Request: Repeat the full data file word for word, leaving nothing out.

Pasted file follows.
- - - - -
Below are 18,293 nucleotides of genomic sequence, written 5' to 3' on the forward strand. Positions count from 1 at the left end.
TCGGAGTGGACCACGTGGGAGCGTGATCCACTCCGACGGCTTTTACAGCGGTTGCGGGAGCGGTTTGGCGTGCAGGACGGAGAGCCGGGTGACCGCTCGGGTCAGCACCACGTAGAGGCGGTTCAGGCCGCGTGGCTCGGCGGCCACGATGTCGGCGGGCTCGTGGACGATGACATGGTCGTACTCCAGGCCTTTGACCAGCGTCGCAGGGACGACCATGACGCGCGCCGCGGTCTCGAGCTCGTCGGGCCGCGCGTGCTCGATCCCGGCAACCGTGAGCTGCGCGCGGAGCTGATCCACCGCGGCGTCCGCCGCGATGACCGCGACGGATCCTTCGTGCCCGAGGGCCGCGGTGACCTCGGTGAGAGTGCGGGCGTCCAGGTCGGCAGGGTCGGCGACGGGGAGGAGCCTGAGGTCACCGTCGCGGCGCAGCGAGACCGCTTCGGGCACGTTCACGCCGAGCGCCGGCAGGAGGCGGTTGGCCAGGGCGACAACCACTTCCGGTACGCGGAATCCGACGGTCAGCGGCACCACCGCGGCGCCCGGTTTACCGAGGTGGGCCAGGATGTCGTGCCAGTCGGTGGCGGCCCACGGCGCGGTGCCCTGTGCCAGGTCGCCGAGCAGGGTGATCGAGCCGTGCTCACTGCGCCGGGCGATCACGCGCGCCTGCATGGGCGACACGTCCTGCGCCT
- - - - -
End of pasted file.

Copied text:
Below are 18,293 nucleotides of genomic sequence, written 5' to 3' on the forward strand. Positions count from 1 at the left end.
TCGGAGTGGACCACGTGGGAGCGTGATCCACTCCGACGGCTTTTACAGCGGTTGCGGGAGCGGTTTGGCGTGCAGGACGGAGAGCCGGGTGACCGCTCGGGTCAGCACCACGTAGAGGCGGTTCAGGCCGCGTGGCTCGGCGGCCACGATGTCGGCGGGCTCGTGGACGATGACATGGTCGTACTCCAGGCCTTTGACCAGCGTCGCAGGGACGACCATGACGCGCGCCGCGGTCTCGAGCTCGTCGGGCCGCGCGTGCTCGATCCCGGCAACCGTGAGCTGCGCGCGGAGCTGATCCACCGCGGCGTCCGCCGCGATGACCGCGACGGATCCTTCGTGCCCGAGGGCCGCGGTGACCTCGGTGAGAGTGCGGGCGTCCAGGTCGGCAGGGTCGGCGACGGGGAGGAGCCTGAGGTCACCGTCGCGGCGCAGCGAGACCGCTTCGGGCACGTTCACGCCGAGCGCCGGCAGGAGGCGGTTGGCCAGGGCGACAACCACTTCCGGTACGCGGAATCCGACGGTCAGCGGCACCACCGCGGCGCCCGGTTTACCGAGGTGGGCCAGGATGTCGTGCCAGTCGGTGGCGGCCCACGGCGCGGTGCCCTGTGCCAGGTCGCCGAGCAGGGTGATCGAGCCGTGCTCACTGCGCCGGGCGATCACGCGCGCCTGCATGGGCGACACGTCCTGCGCCT